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Letter from Berlin: The Most Boring Subject in Europe

BERLIN—I hope I don’t doze off before I finish writing this. You see, I’m writing about the most boring topic in Europe, a theme that makes Europeans’ eyes glaze over and causes them to quickly change the subject as they sit in their quaint cafes at 4 o’clock in the afternoon, drinking coffee and eating cake. And that subject is?, you will be almost too polite to ask. The subject is Europe.

Yes, Europe is completely, totally and thoroughly uninterested in Europe. You wouldn’t think that would be the case. After all, it was just a couple of months ago, on May 1, 2004 that the 15-member European Union expanded to 25 countries to include such post-communist central and northern European nations as Poland, the Czech Republic, Hungary, Lithuania, and even the nearly imaginary island of Malta. The enlarged EU now represents 450 million people (including 380,000 Maltese). What’s more, further expansion is slated in a couple of years when Bulgaria, Romania and maybe even Turkey are let into the club. And after that, can the battling Balkans be far behind?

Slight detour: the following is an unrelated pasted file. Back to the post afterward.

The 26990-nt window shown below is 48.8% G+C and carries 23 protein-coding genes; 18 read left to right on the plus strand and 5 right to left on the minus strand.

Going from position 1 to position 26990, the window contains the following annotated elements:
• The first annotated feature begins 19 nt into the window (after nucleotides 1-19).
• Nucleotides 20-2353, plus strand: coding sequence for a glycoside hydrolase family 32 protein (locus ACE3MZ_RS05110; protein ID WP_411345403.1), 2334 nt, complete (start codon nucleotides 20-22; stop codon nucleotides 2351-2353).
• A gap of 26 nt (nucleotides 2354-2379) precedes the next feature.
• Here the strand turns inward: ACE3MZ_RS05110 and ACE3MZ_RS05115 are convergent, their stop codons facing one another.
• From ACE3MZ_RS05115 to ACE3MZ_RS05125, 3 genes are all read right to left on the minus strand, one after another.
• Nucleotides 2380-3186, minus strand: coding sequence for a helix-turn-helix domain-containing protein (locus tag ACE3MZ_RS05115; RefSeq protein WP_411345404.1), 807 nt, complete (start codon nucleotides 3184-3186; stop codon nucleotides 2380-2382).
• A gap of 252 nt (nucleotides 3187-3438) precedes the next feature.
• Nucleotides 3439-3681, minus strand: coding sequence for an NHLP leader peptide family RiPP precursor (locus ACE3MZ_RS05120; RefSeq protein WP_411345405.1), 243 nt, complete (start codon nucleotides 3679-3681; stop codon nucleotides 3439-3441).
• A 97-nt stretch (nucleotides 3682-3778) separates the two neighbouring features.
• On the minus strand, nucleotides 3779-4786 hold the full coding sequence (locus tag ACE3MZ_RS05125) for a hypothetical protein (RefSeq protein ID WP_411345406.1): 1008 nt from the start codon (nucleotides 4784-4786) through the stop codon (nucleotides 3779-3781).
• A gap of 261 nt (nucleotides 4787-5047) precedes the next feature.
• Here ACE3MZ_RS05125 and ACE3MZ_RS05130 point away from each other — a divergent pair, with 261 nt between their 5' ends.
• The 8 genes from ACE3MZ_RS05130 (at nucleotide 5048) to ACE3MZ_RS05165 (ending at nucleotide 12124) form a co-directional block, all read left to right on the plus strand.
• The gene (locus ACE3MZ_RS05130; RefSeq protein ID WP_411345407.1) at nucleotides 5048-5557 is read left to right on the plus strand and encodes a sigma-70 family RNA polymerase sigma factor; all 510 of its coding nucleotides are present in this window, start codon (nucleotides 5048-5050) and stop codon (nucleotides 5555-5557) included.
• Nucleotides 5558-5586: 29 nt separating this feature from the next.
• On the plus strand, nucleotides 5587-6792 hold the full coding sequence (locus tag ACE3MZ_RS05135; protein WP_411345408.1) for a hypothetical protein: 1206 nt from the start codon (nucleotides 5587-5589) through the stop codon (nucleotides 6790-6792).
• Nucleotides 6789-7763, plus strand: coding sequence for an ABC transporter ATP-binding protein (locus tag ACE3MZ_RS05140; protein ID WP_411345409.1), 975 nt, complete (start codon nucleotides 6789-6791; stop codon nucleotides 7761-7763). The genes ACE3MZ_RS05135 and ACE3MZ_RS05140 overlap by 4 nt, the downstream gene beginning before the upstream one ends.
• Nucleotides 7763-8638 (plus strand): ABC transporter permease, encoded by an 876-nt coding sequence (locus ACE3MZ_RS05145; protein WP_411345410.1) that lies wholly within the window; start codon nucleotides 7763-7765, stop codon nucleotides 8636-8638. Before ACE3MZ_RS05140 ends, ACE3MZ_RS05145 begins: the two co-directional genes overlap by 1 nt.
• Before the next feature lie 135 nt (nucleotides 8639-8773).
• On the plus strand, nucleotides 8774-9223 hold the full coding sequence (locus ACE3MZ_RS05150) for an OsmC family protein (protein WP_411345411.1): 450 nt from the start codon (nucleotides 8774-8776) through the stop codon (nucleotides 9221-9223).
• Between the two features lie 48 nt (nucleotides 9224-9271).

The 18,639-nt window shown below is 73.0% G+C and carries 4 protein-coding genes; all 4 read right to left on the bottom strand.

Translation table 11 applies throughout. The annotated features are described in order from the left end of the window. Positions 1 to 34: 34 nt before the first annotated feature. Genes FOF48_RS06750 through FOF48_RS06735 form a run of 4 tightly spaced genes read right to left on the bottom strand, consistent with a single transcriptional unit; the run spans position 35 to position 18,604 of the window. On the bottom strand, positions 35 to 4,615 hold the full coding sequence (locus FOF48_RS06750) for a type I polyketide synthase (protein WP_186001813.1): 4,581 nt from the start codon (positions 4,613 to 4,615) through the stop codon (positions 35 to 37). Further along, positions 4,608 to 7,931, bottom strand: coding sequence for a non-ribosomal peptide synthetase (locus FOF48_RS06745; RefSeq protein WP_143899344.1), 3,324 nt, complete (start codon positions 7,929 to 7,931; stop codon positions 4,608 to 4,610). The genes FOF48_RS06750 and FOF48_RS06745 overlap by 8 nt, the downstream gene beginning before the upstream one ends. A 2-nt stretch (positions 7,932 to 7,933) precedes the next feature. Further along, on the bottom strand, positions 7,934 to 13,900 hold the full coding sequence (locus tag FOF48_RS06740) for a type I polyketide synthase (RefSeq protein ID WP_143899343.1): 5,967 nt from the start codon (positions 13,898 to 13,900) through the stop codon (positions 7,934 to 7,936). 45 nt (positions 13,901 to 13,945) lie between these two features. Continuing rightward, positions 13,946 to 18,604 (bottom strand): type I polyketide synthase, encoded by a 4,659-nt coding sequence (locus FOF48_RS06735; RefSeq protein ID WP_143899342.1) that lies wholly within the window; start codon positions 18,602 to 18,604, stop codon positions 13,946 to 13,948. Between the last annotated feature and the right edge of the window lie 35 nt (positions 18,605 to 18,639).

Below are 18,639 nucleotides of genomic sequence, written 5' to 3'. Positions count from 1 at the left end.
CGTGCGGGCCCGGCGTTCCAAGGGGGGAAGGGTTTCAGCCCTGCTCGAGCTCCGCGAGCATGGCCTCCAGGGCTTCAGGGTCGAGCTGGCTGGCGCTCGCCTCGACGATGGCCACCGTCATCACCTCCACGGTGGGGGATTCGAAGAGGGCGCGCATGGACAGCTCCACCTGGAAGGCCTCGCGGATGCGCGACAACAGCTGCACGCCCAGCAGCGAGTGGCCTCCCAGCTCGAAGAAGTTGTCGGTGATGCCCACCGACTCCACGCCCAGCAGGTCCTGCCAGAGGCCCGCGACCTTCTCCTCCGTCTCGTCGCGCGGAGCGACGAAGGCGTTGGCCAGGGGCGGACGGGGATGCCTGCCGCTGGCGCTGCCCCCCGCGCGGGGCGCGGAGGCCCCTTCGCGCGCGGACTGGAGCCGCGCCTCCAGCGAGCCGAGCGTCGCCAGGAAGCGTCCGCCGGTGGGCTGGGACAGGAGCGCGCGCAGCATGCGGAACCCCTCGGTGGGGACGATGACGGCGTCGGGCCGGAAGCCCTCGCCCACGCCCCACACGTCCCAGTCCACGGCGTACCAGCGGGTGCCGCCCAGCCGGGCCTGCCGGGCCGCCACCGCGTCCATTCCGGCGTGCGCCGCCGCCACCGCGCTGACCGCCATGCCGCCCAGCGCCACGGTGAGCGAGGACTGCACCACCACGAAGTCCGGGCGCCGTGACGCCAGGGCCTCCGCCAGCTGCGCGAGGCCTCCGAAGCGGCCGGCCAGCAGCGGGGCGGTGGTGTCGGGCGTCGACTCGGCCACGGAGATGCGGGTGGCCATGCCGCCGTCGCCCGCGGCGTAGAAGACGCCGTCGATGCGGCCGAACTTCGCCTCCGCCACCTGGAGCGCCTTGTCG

On top of all that, the half-century-old EU is clearly the most remarkable democratic experiment currently underway on the globe. It was “born” in a 1950 speech by French Foreign Minister Robert Schuman, who proposed integrating European coal and steel production. The post-war economic organization gradually turned into a political dream to ensure peace and prosperity on the European continent and, “Euroskeptics” aside, it seems to be working. It possesses a giant bureaucracy housed in Brussels, Belgium, a seven hundred-and-something member European Parliament located in Strasbourg, France, and a snazzy solid currency called the Euro, whose most elegant coin is the Italian 2-Euro piece featuring the head of Dante. You don’t have to be a policy wonk to be interested in a process in which old nationalisms and centuries-old bloody rivalries divest themselves of sizeable pieces of their sovereignty in the name of peaceful cosmopolitanism.